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Categories: Central America > Belize


Believed to be the heart of the Maya civilization, Belize offers travelers the life-changing opportunity to explore Mayan ruins at more than 1,400 recorded Mayan sites. Lamanai, Xunantunic, Caracol and Altun Ha are excellent archaeological sites to visit to explore what remains of the ancient civilization.

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After visiting Mayan ruins, travelers can head to the Museum of Belize to see the largest carved jade Mayan object ever discovered as well as many other Mayan artifacts. The museum is housed in a former prison, making it an interesting destination in itself.

Travelers who want to be a bit more active have many choices when visiting Belize. Scuba diving, snorkeling, sailing, kayaking, horseback riding, fishing, caving…the list of adventurous activities in Belize never ends. Divers should head to Great Blue Hole, considered one of the best diving spots in the world. Located 43 miles from the mainland, the submarine sinkhole is over 900 feet across and 400 feet deep. Scuba divers can experience striking stalactites and many different species of fish. The Great Blue Hole is suited best to experienced divers, but snorkeling is very popular and enjoyable there.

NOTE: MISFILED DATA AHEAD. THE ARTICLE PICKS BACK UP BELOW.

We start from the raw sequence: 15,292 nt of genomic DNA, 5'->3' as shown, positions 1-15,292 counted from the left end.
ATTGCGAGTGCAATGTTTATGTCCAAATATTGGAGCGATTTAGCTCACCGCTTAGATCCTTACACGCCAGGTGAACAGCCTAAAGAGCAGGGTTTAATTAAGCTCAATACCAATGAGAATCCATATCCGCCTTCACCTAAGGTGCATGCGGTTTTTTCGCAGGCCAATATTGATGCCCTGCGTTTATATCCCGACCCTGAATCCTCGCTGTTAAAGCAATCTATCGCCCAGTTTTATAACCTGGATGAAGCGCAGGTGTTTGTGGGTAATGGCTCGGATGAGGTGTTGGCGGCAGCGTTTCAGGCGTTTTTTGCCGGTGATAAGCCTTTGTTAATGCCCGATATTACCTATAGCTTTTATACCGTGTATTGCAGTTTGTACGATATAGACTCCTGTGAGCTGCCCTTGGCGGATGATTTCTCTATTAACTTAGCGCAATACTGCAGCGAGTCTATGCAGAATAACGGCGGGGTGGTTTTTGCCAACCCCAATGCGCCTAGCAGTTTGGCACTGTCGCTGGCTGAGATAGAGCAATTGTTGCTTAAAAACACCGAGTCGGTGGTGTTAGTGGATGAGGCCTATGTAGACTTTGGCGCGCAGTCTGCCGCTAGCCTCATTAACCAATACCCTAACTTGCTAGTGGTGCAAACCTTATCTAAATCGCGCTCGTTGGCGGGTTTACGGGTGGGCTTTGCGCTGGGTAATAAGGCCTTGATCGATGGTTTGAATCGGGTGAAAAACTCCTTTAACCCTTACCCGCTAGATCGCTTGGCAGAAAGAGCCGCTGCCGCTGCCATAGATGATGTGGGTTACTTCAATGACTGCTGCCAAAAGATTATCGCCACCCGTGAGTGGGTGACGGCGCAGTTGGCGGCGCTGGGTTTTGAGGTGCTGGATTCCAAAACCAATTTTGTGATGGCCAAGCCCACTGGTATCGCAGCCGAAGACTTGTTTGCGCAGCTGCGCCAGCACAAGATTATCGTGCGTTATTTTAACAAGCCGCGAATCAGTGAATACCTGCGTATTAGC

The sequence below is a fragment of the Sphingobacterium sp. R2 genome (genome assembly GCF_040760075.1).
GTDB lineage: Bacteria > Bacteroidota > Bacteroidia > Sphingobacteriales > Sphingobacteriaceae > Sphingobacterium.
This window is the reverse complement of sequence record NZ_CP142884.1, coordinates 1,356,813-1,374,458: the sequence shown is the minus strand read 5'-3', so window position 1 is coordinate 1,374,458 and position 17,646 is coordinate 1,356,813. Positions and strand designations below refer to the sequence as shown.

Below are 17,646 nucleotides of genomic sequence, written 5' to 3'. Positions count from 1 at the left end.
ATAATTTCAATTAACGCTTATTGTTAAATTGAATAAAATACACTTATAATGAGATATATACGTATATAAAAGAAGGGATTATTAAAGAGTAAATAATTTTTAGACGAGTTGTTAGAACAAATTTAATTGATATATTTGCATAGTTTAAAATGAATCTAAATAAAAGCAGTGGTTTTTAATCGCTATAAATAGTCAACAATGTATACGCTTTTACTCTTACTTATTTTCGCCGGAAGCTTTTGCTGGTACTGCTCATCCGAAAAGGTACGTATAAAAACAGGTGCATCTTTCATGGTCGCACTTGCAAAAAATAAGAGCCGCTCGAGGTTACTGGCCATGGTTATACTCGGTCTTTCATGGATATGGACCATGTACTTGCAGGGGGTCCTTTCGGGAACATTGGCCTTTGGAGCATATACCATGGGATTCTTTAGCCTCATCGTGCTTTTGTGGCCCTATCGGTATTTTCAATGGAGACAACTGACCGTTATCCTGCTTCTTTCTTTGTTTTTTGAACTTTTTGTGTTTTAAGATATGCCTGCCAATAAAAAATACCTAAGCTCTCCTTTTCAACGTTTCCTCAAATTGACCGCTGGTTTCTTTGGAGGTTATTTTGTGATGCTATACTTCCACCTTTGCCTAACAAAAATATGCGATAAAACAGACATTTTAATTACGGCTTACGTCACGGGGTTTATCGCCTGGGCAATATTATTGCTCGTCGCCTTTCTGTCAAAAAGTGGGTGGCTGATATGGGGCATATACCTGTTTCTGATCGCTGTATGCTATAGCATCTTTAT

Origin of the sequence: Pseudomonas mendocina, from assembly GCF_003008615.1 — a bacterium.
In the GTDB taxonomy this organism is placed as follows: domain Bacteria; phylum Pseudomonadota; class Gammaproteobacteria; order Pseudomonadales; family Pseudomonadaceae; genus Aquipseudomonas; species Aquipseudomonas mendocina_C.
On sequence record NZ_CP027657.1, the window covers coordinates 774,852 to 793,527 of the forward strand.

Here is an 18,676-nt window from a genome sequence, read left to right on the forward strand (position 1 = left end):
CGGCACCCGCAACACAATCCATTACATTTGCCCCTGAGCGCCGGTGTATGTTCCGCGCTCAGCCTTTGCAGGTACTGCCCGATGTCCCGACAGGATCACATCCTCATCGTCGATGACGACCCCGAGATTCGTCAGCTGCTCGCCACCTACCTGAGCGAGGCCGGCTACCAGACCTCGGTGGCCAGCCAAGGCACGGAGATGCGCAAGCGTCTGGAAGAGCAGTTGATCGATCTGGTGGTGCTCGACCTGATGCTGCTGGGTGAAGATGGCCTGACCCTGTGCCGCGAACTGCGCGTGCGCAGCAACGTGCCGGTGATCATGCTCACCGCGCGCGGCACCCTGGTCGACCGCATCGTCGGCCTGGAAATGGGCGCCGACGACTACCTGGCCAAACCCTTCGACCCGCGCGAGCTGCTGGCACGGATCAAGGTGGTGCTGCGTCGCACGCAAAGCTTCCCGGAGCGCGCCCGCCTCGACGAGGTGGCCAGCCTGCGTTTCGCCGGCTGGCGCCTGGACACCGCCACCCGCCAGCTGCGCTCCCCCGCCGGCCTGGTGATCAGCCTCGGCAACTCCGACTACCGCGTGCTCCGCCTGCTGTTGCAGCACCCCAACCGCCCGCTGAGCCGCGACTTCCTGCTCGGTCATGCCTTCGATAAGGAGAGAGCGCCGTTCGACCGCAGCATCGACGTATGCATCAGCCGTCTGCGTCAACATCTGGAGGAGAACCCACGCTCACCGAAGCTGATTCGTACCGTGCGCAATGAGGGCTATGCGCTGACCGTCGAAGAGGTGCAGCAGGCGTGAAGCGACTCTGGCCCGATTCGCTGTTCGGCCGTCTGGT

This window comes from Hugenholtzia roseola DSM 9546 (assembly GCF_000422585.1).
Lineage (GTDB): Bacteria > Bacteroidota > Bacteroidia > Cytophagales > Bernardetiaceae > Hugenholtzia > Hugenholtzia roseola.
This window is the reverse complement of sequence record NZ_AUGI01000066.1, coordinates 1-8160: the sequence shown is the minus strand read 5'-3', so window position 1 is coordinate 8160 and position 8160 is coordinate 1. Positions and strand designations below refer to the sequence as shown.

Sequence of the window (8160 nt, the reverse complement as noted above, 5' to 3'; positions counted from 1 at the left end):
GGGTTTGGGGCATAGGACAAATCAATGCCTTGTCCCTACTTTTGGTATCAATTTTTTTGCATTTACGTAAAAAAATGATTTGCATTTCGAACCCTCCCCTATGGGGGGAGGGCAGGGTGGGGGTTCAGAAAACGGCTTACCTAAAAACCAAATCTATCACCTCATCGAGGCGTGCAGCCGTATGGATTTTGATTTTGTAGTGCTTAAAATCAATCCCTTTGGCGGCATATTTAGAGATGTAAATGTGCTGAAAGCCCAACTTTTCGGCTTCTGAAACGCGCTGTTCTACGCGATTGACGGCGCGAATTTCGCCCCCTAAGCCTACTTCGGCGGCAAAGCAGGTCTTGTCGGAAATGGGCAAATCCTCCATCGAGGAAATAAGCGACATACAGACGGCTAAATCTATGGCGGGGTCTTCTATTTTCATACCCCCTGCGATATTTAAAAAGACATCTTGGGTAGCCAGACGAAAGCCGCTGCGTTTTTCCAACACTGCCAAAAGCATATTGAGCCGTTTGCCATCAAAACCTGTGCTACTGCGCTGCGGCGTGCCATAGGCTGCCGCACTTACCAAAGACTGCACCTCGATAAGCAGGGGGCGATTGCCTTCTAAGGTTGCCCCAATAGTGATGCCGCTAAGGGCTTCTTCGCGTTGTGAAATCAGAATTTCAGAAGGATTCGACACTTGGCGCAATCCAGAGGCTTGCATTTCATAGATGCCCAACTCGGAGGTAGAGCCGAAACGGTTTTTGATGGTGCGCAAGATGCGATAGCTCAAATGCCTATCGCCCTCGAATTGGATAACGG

Belize is home to other natural wonders, such as the Mesoamerican Barrier Reef, which touches the coasts of Mexico, Guatemala, Honduras as well as Belize. One hundred and eighty-five miles of the reef are just off the coast of Belize (it stretches almost 700 miles in total) is home to 60 types of hard corals, over 500 species of fish and an abundance of other marine life. As the largest barrier reef in the Western Hemisphere, it was listed as a World Heritage Site by UNESCO in 1996.

Quick Facts

  • U.S. travelers:

    Valid passport needed for entry

  • Official language:


  • Official currency:

    Belize dollar (American dollars are widely accepted)

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Categories: Central America > Belize



Belize is a rising star among those seeking active and educational vacations. Tourists go to see its vast expanses of rain forest, rich collection of birds and animals, a long stretch of coral barrier reef and plentiful Maya ruins. As a result, tourism now surpasses agriculture as the largest industry in Belize, generating more than one-fifth of the country's gross domestic product.

Of course, Belize's growing popularity is making it somewhat less wild than it used to be—especially if you find yourself in a well-appointed jungle lodge or seaside resort. Even the sounds of howler monkeys can seem rather civilized when you're sipping cappuccino on the veranda.